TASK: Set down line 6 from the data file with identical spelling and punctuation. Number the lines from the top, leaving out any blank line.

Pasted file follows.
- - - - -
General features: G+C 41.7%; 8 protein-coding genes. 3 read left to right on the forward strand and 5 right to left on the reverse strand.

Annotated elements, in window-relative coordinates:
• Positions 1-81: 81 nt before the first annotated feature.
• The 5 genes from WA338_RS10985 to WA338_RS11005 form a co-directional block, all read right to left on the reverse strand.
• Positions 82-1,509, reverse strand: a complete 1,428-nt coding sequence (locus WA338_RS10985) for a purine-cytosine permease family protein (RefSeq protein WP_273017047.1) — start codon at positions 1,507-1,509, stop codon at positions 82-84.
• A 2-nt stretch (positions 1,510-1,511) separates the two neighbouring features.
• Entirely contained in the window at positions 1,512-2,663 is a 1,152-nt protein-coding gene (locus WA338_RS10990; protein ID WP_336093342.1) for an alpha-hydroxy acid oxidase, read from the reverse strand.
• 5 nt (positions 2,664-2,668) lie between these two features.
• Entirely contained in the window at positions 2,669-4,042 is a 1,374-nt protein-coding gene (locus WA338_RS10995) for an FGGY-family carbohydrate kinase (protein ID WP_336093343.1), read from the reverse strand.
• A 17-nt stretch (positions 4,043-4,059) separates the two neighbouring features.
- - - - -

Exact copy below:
• A 2-nt stretch (positions 1,510-1,511) separates the two neighbouring features.